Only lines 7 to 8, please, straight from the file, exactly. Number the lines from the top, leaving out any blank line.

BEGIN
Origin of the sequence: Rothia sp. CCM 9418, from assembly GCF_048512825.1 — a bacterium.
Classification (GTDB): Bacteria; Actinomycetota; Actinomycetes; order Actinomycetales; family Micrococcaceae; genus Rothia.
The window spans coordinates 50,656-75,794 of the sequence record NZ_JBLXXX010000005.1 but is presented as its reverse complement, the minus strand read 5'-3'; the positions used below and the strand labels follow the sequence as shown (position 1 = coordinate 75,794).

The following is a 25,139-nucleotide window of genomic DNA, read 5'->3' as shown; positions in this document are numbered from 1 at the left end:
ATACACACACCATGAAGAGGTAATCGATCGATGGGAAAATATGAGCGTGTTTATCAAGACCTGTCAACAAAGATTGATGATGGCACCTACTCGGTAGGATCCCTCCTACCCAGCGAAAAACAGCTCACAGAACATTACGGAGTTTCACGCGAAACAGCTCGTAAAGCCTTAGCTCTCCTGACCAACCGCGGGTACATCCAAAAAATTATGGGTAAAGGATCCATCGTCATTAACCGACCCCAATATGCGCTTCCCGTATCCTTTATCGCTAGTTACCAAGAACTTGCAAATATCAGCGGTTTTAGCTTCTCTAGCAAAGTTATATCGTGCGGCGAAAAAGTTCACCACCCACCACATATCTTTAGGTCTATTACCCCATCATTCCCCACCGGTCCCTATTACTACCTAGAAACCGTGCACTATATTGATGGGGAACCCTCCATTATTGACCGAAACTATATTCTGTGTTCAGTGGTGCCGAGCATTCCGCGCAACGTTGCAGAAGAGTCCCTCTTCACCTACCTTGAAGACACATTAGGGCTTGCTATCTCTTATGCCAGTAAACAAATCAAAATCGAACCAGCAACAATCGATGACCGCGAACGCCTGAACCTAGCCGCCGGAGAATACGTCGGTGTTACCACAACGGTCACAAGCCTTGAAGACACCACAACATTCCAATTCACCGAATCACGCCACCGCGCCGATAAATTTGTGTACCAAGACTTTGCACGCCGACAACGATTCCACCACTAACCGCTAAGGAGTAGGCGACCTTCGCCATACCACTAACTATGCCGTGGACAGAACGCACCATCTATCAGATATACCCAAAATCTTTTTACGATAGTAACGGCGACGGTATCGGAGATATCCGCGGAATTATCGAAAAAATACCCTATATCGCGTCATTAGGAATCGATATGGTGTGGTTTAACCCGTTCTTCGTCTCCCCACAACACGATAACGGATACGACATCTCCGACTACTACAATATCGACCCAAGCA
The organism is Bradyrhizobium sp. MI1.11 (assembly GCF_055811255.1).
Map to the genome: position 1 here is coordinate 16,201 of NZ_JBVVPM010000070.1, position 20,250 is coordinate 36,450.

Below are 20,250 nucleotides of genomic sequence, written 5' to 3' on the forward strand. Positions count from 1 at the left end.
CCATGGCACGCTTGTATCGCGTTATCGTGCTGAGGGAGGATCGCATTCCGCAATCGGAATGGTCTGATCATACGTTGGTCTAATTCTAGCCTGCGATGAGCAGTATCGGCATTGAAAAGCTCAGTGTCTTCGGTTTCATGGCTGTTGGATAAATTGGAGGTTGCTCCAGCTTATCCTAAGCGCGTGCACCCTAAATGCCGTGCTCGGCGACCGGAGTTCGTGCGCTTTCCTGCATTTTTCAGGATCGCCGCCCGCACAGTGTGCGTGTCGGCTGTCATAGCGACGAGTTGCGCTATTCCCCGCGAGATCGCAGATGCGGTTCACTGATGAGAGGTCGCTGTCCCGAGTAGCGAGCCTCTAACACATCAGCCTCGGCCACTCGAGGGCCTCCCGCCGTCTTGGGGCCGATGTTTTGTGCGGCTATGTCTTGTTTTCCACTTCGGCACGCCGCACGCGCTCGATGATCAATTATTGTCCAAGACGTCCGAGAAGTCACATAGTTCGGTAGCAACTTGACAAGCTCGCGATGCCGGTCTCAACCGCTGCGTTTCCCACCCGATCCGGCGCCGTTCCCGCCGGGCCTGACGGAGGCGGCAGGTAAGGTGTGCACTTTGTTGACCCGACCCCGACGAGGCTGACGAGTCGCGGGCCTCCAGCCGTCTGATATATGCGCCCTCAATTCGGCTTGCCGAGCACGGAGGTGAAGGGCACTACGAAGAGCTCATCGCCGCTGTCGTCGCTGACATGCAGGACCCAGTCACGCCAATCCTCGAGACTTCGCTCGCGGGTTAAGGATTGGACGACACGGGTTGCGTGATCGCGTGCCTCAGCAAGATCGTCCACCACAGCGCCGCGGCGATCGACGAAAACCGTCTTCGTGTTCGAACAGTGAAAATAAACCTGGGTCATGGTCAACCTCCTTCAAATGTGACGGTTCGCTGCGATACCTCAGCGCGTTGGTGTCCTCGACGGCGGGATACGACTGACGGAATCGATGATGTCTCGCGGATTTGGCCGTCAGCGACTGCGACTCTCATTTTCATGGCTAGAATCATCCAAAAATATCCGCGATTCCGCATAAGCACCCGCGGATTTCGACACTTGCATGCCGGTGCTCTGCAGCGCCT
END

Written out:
Map to the genome: position 1 here is coordinate 16,201 of NZ_JBVVPM010000070.1, position 20,250 is coordinate 36,450.

Below are 20,250 nucleotides of genomic sequence, written 5' to 3' on the forward strand. Positions count from 1 at the left end.